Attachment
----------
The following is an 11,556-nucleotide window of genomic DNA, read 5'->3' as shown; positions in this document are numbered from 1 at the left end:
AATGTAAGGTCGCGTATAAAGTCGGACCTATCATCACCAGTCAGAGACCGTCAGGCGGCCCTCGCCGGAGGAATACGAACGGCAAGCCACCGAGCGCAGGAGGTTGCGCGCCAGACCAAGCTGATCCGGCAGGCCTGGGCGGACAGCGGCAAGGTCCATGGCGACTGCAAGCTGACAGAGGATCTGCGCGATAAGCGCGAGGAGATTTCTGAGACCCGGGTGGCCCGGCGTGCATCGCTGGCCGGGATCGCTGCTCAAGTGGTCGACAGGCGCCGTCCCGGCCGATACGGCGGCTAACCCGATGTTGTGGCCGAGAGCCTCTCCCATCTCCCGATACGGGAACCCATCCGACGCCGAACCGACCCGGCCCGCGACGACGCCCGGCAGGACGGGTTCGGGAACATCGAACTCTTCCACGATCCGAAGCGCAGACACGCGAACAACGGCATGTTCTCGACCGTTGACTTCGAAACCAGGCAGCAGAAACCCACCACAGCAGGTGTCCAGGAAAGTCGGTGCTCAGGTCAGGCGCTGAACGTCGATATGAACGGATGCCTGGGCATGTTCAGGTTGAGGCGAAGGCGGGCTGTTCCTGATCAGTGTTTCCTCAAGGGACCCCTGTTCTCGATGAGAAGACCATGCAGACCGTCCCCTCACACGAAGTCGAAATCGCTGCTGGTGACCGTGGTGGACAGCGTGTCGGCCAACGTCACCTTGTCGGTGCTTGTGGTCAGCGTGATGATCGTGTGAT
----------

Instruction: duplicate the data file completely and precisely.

The following is an 11,556-nucleotide window of genomic DNA, read 5'->3' as shown; positions in this document are numbered from 1 at the left end:
AATGTAAGGTCGCGTATAAAGTCGGACCTATCATCACCAGTCAGAGACCGTCAGGCGGCCCTCGCCGGAGGAATACGAACGGCAAGCCACCGAGCGCAGGAGGTTGCGCGCCAGACCAAGCTGATCCGGCAGGCCTGGGCGGACAGCGGCAAGGTCCATGGCGACTGCAAGCTGACAGAGGATCTGCGCGATAAGCGCGAGGAGATTTCTGAGACCCGGGTGGCCCGGCGTGCATCGCTGGCCGGGATCGCTGCTCAAGTGGTCGACAGGCGCCGTCCCGGCCGATACGGCGGCTAACCCGATGTTGTGGCCGAGAGCCTCTCCCATCTCCCGATACGGGAACCCATCCGACGCCGAACCGACCCGGCCCGCGACGACGCCCGGCAGGACGGGTTCGGGAACATCGAACTCTTCCACGATCCGAAGCGCAGACACGCGAACAACGGCATGTTCTCGACCGTTGACTTCGAAACCAGGCAGCAGAAACCCACCACAGCAGGTGTCCAGGAAAGTCGGTGCTCAGGTCAGGCGCTGAACGTCGATATGAACGGATGCCTGGGCATGTTCAGGTTGAGGCGAAGGCGGGCTGTTCCTGATCAGTGTTTCCTCAAGGGACCCCTGTTCTCGATGAGAAGACCATGCAGACCGTCCCCTCACACGAAGTCGAAATCGCTGCTGGTGACCGTGGTGGACAGCGTGTCGGCCAACGTCACCTTGTCGGTGCTTGTGGTCAGCGTGATGATCGTGTGAT